This was, for two years, my most powerful computer. The
cpu is a bit behind the curve now, but in every other way, this is a premium
machine. It also has a number of features, that are rarely found on production
The neatest feature of this machine is the presence of two, removable hard
drive bays. These bays will allow for the addition of any standard 3.5" hard
drive into the machine, without the need to disassemble, or to remove any
of the current drives. Besides adding the bays themselves, I needed to install
a card with an extra set of IDE ports, so that this machine is now capable
of running six IDE devices. With these bays, I can easily add storage, or
even better, I can use them to take images from hard drives, or to reimage
them, using Ghost, or a similar product. I can even use them to set drives
up, or to add, or extract data, using the normal Windows file transfer methods.
This machine has a top quality, Phillips CDRW, a Zip drive,
and a DVD, as well as a 60 gb hard drive. There is a large, 400 watt, power
supply, and a front mounted set of USB ports. There is a full gigabyte of
ram on his machine, making the amount of ram larger than a hard drive of
just a few years ago. I have installed an extra cooling fan in the case,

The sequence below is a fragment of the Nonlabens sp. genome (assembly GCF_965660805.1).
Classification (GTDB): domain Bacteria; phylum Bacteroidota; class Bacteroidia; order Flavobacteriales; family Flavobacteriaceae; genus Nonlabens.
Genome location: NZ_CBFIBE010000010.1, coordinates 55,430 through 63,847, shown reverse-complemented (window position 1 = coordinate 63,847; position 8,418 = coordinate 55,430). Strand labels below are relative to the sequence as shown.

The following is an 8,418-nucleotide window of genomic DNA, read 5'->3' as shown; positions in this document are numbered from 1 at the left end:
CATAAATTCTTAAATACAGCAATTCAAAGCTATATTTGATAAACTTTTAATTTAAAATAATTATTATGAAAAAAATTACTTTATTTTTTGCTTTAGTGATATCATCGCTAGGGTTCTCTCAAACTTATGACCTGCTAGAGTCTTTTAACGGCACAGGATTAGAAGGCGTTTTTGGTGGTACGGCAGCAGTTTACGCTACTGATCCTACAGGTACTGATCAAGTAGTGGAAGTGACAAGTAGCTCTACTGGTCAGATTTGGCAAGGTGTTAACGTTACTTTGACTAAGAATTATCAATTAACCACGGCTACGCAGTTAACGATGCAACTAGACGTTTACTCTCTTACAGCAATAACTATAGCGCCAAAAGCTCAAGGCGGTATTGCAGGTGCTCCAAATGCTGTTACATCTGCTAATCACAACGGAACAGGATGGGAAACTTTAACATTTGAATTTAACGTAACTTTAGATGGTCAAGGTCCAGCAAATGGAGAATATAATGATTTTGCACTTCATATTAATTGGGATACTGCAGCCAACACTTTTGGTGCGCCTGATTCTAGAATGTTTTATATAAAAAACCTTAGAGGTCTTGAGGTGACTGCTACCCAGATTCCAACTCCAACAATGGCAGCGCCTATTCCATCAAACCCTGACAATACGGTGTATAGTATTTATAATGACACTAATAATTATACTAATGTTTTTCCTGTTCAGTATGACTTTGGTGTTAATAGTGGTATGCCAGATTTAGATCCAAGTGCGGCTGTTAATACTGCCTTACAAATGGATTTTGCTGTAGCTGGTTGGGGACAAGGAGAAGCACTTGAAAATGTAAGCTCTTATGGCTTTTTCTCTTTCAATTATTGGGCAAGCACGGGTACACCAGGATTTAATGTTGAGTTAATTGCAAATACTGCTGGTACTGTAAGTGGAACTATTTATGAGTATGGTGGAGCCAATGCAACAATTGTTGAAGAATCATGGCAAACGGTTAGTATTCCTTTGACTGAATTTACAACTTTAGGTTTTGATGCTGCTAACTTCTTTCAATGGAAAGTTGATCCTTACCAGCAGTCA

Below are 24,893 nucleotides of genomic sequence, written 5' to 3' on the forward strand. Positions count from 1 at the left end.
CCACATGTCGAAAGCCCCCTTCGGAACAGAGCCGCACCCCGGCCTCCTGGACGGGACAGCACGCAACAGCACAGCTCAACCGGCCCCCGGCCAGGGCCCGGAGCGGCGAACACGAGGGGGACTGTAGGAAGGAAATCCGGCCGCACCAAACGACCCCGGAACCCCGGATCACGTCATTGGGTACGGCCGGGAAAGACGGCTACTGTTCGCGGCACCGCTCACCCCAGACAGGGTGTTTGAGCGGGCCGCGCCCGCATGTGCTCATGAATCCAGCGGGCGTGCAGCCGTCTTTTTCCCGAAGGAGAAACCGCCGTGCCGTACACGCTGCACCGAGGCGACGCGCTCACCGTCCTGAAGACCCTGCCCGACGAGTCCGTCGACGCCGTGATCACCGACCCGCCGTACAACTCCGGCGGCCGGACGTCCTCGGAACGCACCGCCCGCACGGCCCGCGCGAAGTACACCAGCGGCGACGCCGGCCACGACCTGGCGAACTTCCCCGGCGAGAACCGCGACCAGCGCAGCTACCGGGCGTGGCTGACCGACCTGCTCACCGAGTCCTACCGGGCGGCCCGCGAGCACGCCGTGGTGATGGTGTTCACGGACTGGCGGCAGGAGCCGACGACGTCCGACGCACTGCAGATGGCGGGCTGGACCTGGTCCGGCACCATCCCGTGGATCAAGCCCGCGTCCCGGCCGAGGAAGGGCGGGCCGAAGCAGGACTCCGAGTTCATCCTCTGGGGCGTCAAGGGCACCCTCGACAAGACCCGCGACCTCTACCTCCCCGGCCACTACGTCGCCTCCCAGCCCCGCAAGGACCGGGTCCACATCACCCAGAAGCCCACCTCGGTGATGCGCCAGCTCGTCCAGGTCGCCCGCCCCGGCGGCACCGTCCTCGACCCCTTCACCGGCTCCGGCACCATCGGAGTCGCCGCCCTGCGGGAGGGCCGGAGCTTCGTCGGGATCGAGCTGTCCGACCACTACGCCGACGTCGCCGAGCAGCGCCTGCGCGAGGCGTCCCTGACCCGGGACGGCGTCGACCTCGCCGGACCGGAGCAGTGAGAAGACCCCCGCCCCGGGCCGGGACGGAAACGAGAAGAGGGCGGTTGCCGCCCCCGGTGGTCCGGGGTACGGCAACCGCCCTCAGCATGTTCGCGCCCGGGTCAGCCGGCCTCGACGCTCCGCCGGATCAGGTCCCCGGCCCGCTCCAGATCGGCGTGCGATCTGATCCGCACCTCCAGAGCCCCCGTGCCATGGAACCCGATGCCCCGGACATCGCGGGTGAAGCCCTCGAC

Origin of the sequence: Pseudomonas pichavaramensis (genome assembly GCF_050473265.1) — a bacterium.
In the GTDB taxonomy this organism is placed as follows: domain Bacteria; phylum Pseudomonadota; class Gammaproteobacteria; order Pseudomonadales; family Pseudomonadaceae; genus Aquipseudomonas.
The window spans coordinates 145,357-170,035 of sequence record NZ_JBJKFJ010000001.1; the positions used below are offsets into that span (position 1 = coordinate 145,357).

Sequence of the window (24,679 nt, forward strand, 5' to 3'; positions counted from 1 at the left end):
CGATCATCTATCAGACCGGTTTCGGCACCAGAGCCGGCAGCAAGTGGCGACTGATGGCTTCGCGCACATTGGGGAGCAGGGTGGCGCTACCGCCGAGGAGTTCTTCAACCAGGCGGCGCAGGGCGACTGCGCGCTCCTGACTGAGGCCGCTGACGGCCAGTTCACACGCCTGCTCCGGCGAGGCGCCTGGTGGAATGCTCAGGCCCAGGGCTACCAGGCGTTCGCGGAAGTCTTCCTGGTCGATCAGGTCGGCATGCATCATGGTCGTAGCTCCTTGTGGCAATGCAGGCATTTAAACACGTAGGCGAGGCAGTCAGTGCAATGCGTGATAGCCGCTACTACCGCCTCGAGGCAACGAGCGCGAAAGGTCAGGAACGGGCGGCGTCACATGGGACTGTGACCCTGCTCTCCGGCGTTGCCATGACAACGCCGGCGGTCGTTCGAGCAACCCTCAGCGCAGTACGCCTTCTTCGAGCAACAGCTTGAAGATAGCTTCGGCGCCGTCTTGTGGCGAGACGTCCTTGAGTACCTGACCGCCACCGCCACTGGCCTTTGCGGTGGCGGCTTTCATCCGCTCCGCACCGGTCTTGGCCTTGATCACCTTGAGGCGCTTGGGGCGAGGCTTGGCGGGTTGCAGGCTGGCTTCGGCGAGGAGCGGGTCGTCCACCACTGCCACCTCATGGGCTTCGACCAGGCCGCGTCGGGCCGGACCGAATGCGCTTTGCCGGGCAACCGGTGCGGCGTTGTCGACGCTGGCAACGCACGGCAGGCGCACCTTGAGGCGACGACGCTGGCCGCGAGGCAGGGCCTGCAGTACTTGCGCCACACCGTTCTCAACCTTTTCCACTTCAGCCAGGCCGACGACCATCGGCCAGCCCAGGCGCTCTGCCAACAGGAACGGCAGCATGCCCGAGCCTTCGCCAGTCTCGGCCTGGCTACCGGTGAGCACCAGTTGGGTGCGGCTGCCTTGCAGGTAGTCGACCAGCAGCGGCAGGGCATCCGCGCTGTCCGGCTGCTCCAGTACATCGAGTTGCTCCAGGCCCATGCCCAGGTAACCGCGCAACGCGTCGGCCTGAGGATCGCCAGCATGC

and have put an extra large fan on the Socket 370 Pentium III CPU. The CPU,
along with the ram, runs at a bus speed of 133 MHz. There are 32 megs of
video ram on the 3D video card installed. The only thing that is not top
end in this machine, is the sound card, which is integrated with the motherboard.
I hate integrated components, but it is getting very difficult to find motherboards
without some degree of this. I will, very likely, disable this feature, and
install a Sounblaster Live, or better.
The operating system is Windows 2000, and I have set the
drive as one large partition, using the NTSF file system. Much as I hate
to admit it, this is a great game machine, though it is a far better graphics
and desktop publishing platform. Photoshop, and Quark just fly on this machine.
The hard drive is large enough for me to put all of my programs, and data
on it, and to do video work, when the urge strikes me. If I ever should decide
that I am a bit cramped on storage space, adding drives will be eased by
the removable bays.
Like all of my machines, this one has been put on my network.
It is a member of my 2000, domain, and accesses the internet through a proxy
server, so that no modem is required. The freed up an IRQ, easing the installation
of the new IDE ports.